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is no wonder, therefore, that on such a difficult subject, Dr. Hoffman's system was imperfect and incorrect, and has had less influence on the writings and practice of physicians since his time than might have been expected. He himself has not applied his fundamental doctrine so extensively as he might have done; and he has everywhere intermixed an humoral pathology, as incorrect and hypothetical as any other. Though he differed from his colleague Dr. Stahl, in the fundamental doctrines of his system, it is but too evident that he was very much infected with the Stahlian doctrines of Plethora and Cacochymy, as may be ob served throughout the whole course of his work; and particularly in his chapter De morborum generatione ex nimia sanguinis quantitate et humorum impuritate.
But it is needless for me to dwell any longer upon the system of Hoffman: and I am next to offer some remarks on the system of Dr. Boer. haave, the contemporary of both the other systematics, and who, over all Europe, and especially in this part of the world, gained higher reputation than either of the others.
Dr. BOERHAAVE was a man of general erudition; and, in applying to medicine, he had carefully studied the auxiliary branches of anatomy, chemistry, and botany, so that he excelled in
each, In forming a system of physic, he seems to have studied diligently all the several writings of both ancient and modern physicians; and, without prejudice in favour of any former systems, he endeavoured to be a candid and genuine eclectic, Possessed of an excellent systematic genius, he gave a system superior to any that had ever before appeared. As in the great extent, and seemingly perfect consistency, of system, he appeared to im. prove and refine upon every thing that had before been offered, and as in his lectures he explained his doctrines with great clearness and elegance, he soon acquired a very high reputation, and his system was more generally received than any former had been since the time of Galen, Whoever will consider the merits of Dr. Boerhaave, and can compare his system with that of former writers, must acknowledge that he was very justly esteemed, and gave a system which was at that ţime deservedly valued,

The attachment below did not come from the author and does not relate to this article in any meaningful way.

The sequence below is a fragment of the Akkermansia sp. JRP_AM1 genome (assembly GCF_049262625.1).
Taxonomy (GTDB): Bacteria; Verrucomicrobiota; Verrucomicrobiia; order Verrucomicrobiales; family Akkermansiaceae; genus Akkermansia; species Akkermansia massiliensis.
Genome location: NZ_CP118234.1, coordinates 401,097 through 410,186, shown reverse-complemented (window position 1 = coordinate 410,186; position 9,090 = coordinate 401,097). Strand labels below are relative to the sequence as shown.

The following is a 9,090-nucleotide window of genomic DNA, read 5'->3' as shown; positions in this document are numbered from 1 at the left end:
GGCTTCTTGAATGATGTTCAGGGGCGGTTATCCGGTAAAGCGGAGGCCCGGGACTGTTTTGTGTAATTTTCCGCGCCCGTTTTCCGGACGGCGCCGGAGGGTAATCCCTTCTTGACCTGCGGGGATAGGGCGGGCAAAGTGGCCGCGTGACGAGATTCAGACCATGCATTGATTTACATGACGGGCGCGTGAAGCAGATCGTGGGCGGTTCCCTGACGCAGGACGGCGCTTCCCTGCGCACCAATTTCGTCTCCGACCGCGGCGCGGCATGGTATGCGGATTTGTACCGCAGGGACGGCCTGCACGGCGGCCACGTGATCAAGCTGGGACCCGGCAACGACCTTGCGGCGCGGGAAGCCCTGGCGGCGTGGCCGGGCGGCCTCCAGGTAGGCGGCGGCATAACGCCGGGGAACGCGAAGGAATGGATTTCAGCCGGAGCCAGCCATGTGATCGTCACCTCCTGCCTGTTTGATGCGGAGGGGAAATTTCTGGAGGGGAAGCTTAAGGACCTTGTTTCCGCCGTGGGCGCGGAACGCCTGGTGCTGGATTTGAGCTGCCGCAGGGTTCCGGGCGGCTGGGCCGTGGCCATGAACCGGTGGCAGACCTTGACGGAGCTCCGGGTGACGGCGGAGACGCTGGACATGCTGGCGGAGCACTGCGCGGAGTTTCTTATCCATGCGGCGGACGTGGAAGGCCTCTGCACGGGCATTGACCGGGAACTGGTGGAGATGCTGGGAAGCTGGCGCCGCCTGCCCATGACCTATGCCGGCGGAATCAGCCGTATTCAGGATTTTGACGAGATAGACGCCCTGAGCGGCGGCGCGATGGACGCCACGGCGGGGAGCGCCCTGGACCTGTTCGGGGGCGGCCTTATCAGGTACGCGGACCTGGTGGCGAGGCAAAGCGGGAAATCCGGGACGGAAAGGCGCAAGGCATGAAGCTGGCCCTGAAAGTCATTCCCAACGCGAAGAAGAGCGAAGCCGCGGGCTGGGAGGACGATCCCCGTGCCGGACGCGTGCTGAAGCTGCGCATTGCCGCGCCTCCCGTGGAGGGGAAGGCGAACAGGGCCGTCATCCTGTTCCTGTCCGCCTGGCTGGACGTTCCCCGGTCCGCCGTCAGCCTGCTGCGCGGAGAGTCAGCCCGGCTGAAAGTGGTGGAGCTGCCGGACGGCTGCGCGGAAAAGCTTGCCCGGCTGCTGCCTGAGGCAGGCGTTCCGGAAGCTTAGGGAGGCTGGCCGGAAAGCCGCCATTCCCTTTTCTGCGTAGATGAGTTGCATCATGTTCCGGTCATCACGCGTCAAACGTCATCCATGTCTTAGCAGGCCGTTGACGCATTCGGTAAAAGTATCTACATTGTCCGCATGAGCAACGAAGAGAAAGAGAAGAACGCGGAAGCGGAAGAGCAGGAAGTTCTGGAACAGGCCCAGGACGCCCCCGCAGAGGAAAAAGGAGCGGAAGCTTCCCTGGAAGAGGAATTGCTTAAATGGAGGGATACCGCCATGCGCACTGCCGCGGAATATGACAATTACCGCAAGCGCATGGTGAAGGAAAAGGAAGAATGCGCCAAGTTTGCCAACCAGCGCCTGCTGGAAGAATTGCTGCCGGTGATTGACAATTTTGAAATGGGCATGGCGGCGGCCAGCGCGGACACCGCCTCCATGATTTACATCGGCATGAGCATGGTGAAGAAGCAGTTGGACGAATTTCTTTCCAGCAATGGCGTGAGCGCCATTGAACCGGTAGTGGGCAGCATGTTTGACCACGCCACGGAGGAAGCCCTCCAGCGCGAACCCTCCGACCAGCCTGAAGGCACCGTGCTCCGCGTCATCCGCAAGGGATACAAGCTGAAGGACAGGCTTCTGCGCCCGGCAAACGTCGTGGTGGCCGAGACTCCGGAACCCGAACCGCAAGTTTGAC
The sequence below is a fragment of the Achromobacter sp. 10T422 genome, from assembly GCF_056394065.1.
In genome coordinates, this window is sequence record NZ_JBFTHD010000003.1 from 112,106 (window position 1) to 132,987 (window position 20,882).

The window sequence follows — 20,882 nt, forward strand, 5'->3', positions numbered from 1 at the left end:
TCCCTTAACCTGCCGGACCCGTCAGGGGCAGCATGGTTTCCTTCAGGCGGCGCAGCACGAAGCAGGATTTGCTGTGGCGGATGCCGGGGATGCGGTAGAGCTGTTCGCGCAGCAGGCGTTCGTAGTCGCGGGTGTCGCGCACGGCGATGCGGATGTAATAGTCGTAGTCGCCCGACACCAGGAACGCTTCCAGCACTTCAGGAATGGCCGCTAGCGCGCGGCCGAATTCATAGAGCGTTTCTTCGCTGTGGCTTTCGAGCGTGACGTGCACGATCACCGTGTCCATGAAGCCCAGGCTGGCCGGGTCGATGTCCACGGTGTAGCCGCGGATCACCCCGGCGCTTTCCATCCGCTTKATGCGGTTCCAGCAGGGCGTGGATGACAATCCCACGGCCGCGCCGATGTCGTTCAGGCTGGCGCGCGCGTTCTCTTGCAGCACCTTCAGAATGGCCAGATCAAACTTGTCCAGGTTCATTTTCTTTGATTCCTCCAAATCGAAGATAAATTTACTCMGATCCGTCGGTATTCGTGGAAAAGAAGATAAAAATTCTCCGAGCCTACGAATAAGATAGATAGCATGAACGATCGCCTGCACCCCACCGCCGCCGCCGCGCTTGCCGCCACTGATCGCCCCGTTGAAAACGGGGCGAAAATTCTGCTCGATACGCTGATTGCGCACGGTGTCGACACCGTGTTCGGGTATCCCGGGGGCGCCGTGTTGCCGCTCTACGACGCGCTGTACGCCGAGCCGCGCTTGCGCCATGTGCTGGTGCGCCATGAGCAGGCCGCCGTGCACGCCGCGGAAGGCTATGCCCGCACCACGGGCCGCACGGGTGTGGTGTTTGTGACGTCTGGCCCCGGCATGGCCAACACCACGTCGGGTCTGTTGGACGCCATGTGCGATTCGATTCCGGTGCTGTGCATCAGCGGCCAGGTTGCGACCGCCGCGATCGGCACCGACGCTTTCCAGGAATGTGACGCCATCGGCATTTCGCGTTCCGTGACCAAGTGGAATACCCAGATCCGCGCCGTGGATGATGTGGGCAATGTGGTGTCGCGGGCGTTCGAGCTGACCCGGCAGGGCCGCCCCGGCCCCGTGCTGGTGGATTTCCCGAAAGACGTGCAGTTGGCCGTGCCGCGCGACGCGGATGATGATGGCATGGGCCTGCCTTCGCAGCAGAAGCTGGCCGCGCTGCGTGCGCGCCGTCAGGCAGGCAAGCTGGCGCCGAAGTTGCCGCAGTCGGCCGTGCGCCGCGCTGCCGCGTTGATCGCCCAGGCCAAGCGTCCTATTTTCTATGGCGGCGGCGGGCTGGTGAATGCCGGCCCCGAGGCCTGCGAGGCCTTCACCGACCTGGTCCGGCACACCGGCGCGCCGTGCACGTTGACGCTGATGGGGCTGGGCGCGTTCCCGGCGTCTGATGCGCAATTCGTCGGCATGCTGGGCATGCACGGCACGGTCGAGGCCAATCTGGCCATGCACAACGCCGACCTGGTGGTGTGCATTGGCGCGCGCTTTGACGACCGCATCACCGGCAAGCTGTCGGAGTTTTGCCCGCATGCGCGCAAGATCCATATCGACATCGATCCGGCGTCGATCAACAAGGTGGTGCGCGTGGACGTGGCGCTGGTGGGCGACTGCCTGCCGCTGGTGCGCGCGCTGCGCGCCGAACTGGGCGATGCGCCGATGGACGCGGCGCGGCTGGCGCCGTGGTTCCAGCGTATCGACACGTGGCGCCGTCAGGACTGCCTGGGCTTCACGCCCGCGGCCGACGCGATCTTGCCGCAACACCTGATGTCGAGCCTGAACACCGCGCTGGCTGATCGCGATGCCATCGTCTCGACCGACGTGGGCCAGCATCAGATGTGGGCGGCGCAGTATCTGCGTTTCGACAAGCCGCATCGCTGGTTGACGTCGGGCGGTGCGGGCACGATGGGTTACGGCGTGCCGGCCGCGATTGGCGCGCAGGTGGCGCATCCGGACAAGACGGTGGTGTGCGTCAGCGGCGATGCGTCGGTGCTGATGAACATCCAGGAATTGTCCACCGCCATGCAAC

But, in the progress of an inquisitive and in, dustrious age, it was not to be expected that any system should last so long as Boerhaave's has done, The elaborate commentary of Van Swieten on Boerhaave's system of practice, has been only finished a few years ago ; and though this commentator has added many facts, and made some corrections, he has not, except in the particular mentioned above, made any improvement in the general system. It is even surprising, that Boerhaave himself, though he lived near forty years after he had first formed his system, had hardly, in all that time, made any corrections of it, or additions to it: the following is the most remarkable. In aphorism 755, the words forte et nervosi, tam cerebri quam cerebelli cordi destinati inertia, did not appear in any edition before the fourth; and what a difference of system this points at, every physician must perceive.